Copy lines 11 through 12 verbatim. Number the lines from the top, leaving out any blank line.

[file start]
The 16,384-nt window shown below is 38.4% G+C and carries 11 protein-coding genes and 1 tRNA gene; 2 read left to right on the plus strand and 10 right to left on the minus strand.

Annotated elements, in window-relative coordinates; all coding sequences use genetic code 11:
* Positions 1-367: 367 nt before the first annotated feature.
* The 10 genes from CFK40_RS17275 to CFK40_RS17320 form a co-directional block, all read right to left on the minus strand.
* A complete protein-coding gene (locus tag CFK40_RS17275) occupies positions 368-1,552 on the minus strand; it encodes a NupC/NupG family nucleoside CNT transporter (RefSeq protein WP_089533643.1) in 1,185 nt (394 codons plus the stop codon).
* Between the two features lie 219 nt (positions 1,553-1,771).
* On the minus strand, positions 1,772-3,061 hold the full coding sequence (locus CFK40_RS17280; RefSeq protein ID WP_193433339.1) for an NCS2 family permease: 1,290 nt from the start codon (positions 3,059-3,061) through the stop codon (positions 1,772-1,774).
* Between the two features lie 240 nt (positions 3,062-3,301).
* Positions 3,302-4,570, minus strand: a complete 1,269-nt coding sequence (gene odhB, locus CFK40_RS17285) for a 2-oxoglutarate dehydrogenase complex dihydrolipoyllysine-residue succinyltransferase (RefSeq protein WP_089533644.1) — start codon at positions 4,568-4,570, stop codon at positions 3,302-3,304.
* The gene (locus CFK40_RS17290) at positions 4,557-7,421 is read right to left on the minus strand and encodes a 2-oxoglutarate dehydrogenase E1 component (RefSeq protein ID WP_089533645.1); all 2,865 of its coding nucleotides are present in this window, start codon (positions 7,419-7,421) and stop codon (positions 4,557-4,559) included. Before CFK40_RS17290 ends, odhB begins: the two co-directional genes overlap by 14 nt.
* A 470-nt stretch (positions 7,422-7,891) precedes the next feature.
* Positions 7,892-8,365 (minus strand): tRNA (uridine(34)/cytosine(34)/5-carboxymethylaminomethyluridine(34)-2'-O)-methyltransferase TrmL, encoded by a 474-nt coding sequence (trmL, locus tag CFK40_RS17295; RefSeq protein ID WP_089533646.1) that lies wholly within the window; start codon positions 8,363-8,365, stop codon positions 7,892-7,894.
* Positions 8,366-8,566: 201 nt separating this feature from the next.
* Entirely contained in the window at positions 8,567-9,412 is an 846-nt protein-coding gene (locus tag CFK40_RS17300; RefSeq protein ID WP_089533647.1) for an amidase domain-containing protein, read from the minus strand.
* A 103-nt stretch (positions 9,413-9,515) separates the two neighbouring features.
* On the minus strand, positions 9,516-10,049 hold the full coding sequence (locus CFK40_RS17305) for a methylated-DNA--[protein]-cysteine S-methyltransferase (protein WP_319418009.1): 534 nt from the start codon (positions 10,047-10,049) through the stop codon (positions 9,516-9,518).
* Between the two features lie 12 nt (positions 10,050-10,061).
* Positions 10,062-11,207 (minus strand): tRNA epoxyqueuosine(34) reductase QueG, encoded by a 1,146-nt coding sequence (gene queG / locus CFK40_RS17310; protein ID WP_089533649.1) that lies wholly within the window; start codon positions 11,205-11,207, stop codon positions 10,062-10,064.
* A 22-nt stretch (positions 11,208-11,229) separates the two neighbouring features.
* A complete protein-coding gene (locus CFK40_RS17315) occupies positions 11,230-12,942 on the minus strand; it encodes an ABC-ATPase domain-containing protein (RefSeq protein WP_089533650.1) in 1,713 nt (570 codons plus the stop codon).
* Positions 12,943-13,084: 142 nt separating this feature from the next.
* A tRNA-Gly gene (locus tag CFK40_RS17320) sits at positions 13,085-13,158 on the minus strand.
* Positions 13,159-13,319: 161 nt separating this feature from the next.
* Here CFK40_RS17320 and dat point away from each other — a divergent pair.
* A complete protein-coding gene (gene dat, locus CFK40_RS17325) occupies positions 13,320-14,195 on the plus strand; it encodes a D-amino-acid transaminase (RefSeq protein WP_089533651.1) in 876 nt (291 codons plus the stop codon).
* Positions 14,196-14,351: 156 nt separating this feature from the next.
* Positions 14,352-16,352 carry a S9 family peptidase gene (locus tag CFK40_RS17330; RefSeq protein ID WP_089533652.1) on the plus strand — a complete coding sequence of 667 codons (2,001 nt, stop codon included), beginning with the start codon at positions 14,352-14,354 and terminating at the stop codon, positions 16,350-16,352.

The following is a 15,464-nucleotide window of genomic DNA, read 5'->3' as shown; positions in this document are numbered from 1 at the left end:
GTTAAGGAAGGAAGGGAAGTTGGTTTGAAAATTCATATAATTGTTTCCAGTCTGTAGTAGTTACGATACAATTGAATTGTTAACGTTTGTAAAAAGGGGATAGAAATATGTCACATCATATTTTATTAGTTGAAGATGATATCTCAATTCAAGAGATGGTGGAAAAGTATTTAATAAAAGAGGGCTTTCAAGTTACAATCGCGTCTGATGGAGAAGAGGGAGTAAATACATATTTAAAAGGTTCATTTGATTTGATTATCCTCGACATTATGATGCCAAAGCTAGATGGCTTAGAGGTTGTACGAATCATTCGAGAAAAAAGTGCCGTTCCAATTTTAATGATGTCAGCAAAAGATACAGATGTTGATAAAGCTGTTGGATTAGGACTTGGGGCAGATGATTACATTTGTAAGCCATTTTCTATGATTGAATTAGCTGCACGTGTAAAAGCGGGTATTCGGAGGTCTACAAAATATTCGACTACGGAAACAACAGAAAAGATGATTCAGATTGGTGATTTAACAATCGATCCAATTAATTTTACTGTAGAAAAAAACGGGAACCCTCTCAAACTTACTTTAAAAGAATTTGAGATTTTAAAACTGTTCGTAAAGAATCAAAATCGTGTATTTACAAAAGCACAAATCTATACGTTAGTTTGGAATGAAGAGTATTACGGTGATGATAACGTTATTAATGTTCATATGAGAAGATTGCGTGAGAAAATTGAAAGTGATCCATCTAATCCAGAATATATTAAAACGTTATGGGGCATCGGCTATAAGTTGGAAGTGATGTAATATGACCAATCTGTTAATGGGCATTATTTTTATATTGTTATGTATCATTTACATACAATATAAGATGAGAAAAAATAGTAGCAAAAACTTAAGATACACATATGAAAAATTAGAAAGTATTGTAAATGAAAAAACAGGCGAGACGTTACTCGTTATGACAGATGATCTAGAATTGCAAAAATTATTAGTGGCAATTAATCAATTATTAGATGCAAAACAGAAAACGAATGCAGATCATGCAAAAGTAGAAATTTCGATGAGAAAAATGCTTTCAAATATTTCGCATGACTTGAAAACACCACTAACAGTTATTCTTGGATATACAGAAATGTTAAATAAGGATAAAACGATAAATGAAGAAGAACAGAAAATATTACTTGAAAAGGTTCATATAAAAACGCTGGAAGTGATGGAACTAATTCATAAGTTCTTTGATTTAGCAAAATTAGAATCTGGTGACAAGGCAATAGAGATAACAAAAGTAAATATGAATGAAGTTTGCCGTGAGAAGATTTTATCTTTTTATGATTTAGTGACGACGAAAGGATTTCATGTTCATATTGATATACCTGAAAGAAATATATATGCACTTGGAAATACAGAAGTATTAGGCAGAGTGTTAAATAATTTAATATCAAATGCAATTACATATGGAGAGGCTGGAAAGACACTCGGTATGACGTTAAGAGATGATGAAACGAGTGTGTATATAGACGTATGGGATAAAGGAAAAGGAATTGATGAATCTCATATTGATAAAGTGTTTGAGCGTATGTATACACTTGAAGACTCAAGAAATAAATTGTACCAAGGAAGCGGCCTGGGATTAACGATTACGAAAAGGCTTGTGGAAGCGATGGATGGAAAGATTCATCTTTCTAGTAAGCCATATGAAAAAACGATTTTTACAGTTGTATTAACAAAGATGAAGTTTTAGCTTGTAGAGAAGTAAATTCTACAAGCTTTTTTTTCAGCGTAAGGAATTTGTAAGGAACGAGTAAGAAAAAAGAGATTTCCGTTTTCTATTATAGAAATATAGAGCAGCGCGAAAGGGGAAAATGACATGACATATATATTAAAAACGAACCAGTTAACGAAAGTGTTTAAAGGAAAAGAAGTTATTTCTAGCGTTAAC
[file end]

* A 470-nt stretch (positions 7,422-7,891) precedes the next feature.
* Positions 7,892-8,365 (minus strand): tRNA (uridine(34)/cytosine(34)/5-carboxymethylaminomethyluridine(34)-2'-O)-methyltransferase TrmL, encoded by a 474-nt coding sequence (trmL, locus tag CFK40_RS17295; RefSeq protein ID WP_089533646.1) that lies wholly within the window; start codon positions 8,363-8,365, stop codon positions 7,892-7,894.